If you spoil your furry friends as much as most animal lovers do, you want to be sure that you are feeding them the most nutritious food possible.
While we aren’t veterinarians, there are some general “rules of thumb” when it comes to picking the best foods for your pets and we’ve compiled a “How To Pick the Best Food for Your Pets” guide:
Ingredients Matter (in the order they are listed)
First of all, dog food manufacturers are required by federal law to list the ingredients in descending order of their weight (prior to cooking). Therefore, that makes the first few ingredients in your pets’ food the most abundant.
Digestible, Meat-Based Protein Ingredients
When you’re analyzing the best food for your pet(s), you always want to look for high quality, digestible meat-based proteins that are as close to the top of the list of ingredients (if not AT the top). This means that if you haven’t found quality protein in those first few ingredients, you might as well forget about that particular brand of pet food.
Dogs and cats are carnivores. They NEED a diet that’s based on meat (protein). They do not need or flourish from a carbohydrate-based diet. Grains (a.k.a. carbs) are added to pet food because 1) they’re cheaper than meat, and 2) they hold the food pieces together. They aren’t added for the sake of proper nutrition for your meat-eating pet.
Whole Food Sources
The source and quality of protein in the formula is crucially important for your pet’s health. Look for whole food sources at the very top of the ingredient list like ‘beef,’ ‘turkey,’ ‘lamb’ or ‘chicken’ — one-word descriptions. Meat and fat ingredients should be identified by species (turkey, lamb, beef, fish, etc.). Avoid any formula that uses unidentified sources or is described using words like ‘meat, animal or poultry.’
Vegetables for Pets, Too!
Ingredients three and four should be vegetables (avoid corn, wheat or beep pulp) and unless the formula is grain-free (which I recommend), a whole grain source like brown rice. Organic grains are preferable where grains are included, but they are no substitute for meat content. Avoid formulas with ‘grain fragments’ — these are non-nutritive fillers. Grain-free formulas will frequently use potatoes as the starch, which holds the food together during processing.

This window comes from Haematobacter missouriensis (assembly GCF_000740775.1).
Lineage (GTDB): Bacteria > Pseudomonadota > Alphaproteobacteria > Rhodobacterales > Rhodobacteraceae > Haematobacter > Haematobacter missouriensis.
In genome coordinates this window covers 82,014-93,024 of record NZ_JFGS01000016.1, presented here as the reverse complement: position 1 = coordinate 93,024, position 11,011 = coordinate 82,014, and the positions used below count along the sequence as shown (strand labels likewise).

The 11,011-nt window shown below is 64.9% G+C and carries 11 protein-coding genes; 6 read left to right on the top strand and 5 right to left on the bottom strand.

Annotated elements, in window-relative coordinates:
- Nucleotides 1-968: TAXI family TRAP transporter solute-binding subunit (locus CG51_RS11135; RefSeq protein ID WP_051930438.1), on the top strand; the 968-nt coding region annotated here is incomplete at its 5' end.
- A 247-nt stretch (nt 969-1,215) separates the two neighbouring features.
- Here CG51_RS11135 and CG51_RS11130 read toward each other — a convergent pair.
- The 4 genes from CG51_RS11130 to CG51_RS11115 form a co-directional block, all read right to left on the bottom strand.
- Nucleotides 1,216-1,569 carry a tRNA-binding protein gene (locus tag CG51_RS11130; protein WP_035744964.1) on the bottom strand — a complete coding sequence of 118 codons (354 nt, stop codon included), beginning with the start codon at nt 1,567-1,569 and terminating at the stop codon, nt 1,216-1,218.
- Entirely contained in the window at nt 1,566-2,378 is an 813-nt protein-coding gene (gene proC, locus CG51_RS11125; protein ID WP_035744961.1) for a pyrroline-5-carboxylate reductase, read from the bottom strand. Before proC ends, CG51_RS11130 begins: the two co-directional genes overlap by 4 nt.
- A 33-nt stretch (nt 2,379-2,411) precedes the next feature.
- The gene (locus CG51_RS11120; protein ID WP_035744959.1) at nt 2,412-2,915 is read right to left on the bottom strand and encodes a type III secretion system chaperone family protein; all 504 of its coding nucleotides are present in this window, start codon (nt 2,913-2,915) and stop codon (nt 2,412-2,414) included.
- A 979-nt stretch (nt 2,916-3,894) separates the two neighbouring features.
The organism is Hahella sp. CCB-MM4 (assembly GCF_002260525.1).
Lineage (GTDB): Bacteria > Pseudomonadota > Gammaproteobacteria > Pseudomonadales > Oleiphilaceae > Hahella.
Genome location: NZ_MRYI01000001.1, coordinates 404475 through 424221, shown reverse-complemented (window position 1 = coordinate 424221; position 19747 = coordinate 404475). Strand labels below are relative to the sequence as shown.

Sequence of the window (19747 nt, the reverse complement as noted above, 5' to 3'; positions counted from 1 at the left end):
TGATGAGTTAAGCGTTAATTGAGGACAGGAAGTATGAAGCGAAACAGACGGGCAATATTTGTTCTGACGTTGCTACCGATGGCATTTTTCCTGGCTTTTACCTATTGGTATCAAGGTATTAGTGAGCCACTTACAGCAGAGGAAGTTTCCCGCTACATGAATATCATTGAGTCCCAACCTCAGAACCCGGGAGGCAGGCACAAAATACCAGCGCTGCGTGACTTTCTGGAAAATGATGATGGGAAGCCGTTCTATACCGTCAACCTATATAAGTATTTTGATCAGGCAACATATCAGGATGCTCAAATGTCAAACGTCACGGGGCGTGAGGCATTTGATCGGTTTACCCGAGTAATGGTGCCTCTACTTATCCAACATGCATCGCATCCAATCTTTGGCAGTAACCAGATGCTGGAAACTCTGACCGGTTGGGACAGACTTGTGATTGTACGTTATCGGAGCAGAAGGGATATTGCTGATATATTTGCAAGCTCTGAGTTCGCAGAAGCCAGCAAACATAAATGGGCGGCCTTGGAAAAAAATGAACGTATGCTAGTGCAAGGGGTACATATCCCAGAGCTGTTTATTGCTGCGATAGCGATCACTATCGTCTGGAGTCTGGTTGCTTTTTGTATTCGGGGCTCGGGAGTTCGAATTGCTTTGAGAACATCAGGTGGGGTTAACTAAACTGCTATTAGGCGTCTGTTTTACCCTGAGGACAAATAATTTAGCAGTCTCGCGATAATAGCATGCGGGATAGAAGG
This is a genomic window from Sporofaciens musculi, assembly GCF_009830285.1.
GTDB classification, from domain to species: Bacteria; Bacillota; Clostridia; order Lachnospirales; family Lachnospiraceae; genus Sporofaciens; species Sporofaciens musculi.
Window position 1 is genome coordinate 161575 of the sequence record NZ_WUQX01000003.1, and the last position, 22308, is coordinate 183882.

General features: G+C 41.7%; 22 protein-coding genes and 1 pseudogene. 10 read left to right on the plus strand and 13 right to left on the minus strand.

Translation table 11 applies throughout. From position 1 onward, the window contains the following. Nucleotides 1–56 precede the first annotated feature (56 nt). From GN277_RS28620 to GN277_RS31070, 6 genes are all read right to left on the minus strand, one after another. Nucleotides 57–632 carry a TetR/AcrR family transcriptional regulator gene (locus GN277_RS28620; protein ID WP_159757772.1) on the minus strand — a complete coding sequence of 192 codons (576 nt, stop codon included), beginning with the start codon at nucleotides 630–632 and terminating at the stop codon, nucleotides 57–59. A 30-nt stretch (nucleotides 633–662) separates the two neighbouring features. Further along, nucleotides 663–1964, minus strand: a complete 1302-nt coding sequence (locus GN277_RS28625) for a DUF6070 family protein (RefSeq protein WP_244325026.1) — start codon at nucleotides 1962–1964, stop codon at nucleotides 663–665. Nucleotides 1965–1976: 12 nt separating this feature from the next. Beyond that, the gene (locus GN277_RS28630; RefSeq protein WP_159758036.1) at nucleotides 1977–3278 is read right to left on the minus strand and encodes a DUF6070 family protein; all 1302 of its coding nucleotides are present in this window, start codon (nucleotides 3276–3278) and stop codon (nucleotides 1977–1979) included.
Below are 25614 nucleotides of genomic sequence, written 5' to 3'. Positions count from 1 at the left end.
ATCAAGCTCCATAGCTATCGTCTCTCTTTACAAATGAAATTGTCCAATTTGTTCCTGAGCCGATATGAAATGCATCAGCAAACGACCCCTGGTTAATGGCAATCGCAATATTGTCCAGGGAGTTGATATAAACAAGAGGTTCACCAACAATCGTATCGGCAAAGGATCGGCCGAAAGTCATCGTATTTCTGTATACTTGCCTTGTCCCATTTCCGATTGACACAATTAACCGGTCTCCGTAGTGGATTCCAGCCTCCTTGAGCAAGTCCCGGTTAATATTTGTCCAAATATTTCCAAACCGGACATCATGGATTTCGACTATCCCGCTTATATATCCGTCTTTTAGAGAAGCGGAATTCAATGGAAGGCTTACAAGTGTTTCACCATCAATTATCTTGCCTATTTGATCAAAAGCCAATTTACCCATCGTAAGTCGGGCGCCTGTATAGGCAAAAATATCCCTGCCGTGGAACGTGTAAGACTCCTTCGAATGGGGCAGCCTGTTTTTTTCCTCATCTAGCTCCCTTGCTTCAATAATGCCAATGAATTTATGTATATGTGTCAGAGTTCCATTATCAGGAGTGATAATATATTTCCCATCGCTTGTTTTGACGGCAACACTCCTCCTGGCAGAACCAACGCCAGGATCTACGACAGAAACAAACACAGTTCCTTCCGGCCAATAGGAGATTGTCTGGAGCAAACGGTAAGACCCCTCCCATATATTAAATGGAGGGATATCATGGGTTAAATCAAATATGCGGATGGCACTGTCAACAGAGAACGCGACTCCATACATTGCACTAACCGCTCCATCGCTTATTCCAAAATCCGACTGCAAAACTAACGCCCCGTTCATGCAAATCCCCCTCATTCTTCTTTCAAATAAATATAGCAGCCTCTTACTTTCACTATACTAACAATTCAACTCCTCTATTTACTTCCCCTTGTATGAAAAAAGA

AVOID these ingredients in pet food:
All pet food containing corn or soy
Corn is a cheap filler ingredient, non-nutritious for pets, and a known allergenic. Soy is estrogenic and wreaks havoc on your pet’s endocrine system.
Formulas containing “by-products”
Especially avoid those that don’t specify the type of meat in the meat by-product.
Believe it or not, meat by-products – especially those not specified as a certain kind of meat – will contain parts of beaks, feathers, feet, hooves, hair and even tumors that have been ground into the mix during processing. Although some by-products may provide some nutrition, such as spleens and other organ meats, because they are all lumped together it’s best to avoid them entirely.
Foods containing artificial colors, flavors, sweeteners and preservatives
In dog food, these nasty ingredients usually go by the names BHT, BHA, ethoxyquin and propyl gallate. When considering foods containing fish, be sure that the label that states the formula contains NO artificial preservatives. Look for foods preserved with vitamins C/E, instead.